Geller took the case and climbed into the cockpit. Two minutes later, he gave Arno a satchel. “Your money.”
Arno opened the bag.
“Count it, every Reich mark is there,” said Geller.
Arno closed the bag.
            “Hauptman, your departure time?”
            “When our tanks are full and the spare drums loaded. Men, time to get ready and go home.” Two stood and rolled the drums into position, while the other prepared a battery-driven-pump. Arno and Alphonso sat in the truck, smoked, talked, and waited.
            A few hours later, one by one the three engines turned, fired, stuttered, and settled into a regular rhythmic roar.
            Having checked for obstructions, Arno positioned his truck with the headlights on full beam at the end of the landing strip.     The twenty-five metre long craft nudged over the sand. 
With the brakes released, the engines at full power, the craft charged along the ground with a stream of dust trailing. The tail lifted, the fuselage shook, and they were airborne. Geller laughed as he flew low, enveloping Arno’s truck. On reaching a height of six thousand metres, he set course for Tripoli and switched on the auto device. He turned to his co-pilot, signalling for him to sleep. The engines droned and alone with a cloudless night sky, he relaxed.
Geller shook his co-pilot awake and to make sure, he placed a warm cup of coffee in his hands managing a grin as he did so. “Hans, weather’s getting up and I don’t trust this new fangled auto-system in a storm.”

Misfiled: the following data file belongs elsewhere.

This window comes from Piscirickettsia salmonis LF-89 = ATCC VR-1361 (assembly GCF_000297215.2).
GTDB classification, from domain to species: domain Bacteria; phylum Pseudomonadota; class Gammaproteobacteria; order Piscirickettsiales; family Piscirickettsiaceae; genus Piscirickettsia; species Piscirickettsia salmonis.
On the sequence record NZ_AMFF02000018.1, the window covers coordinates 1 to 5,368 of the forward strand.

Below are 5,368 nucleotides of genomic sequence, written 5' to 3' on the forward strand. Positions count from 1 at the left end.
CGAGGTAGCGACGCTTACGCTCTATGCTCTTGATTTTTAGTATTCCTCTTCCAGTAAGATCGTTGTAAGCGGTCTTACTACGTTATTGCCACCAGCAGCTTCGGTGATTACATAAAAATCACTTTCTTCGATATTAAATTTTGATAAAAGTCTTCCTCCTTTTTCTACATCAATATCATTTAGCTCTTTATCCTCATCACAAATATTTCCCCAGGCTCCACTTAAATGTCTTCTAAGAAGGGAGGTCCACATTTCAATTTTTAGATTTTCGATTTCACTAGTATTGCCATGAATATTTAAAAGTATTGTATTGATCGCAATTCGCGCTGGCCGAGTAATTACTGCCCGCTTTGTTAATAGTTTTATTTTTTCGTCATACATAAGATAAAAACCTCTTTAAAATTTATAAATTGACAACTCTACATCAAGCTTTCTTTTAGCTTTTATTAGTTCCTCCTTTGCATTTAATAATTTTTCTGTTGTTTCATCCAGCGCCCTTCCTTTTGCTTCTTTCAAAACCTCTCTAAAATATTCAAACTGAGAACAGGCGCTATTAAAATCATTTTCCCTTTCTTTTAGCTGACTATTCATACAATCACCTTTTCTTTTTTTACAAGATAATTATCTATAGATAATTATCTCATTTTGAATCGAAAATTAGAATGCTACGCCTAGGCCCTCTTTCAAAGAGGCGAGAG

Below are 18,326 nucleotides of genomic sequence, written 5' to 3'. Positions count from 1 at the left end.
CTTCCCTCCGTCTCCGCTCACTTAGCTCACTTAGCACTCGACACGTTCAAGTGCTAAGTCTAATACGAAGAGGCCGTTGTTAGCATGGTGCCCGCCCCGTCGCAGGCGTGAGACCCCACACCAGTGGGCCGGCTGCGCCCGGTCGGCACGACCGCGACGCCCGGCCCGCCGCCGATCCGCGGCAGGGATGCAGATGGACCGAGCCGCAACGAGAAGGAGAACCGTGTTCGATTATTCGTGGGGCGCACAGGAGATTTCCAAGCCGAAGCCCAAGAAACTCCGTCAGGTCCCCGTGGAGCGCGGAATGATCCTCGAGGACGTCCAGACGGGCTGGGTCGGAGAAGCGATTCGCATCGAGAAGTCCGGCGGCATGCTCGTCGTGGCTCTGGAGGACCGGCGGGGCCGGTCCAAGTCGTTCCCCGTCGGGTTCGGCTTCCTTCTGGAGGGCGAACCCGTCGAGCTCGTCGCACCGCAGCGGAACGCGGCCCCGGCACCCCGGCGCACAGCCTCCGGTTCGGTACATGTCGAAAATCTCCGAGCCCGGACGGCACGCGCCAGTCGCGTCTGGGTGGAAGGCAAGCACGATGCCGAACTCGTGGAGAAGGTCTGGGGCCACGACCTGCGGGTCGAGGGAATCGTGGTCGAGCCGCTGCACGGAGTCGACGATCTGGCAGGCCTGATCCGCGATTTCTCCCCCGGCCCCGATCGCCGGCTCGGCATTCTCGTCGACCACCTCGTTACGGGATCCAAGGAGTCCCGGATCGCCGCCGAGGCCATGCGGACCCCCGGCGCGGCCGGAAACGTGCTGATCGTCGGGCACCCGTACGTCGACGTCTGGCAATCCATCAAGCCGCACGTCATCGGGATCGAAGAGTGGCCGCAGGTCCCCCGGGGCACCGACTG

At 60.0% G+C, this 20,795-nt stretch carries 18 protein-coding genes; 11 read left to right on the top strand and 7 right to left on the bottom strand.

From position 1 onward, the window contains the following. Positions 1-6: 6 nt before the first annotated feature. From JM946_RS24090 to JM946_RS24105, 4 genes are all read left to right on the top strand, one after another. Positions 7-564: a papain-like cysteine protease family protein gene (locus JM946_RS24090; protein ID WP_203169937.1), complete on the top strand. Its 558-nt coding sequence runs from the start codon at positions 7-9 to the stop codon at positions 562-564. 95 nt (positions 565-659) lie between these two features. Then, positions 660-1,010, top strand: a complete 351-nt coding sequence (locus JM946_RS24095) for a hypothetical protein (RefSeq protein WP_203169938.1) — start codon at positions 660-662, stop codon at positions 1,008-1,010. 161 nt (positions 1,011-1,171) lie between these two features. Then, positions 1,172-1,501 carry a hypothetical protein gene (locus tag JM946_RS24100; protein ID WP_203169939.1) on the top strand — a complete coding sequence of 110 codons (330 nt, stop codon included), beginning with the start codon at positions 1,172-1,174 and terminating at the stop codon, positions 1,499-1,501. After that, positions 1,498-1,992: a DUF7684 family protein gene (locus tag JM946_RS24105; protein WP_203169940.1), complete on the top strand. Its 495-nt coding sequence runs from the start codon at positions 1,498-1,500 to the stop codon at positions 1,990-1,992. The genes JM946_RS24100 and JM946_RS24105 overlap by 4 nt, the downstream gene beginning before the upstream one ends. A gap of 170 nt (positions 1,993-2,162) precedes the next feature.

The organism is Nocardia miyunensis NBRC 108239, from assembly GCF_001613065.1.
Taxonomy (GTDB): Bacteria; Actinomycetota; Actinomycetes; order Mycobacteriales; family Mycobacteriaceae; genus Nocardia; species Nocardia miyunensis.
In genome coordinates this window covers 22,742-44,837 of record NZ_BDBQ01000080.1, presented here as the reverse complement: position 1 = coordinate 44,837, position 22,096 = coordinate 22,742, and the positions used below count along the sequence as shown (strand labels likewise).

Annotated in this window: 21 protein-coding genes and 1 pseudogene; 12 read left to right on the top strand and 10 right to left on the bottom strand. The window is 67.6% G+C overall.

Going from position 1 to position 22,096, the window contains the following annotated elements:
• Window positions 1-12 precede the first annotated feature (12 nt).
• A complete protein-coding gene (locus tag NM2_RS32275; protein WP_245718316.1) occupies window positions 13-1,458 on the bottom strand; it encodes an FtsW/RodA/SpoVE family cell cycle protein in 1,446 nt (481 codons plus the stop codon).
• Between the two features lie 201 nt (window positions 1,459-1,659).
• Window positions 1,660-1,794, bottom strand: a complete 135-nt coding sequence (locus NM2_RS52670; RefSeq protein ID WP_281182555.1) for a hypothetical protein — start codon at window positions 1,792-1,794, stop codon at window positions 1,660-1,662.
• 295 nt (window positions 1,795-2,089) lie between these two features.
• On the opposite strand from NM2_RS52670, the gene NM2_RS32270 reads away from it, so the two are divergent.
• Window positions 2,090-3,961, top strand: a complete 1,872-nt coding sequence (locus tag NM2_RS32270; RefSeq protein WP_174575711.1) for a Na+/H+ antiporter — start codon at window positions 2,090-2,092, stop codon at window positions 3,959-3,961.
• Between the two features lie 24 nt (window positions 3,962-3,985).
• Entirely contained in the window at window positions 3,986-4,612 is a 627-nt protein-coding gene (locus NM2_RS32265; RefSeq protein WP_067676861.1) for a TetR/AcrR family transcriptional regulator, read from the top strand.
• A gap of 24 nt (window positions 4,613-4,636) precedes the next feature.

Hans rubbed his eyes, sipped the hot liquid and focussed on the black clouds in the distance. “We’ve been through worse, Hauptman.”
            With a power direct from Hades the storm struck and visibility reduced to zero. The plane dropped, rose, and levelled out five hundred metres lower. Geller corrected their heading. An up-draught grabbed, and lifted them as an express train through the clouds. His body dug into the seat.
            “Hauptman, a big one.”
            Wild, uncontrolled air currents buffeted the craft. Visibility remained grim.
            “Sand storm,” said Geller.
            “Hauptman, I didn’t think sand storms came this high.”
            “Check our height. Perhaps we can climb.”
            “Four thousand metres and dropping.”
            “It can’t be.” Geller heaved on the controls. “Help me.”
A wall of dust shrouded them.
            “Hauptman, port engine’s losing power.”
            Geller levelled the craft. The fuselage shuddered as if struck by a nameless force.

“Three thousand meters and dropping."                                                               
            Geller’s eyes strayed to the altimeter. “Impossible.” He struggled with the controls as the altimeter turned in the wrong direction.
            “Port engine’s stopped.”
            The remaining engines strained as they banked left then right. “Hans, we’re two hours from Tripoli. Send a message. Thank God we climbed over the mountains.” He pointed. “I’m going to land over there.”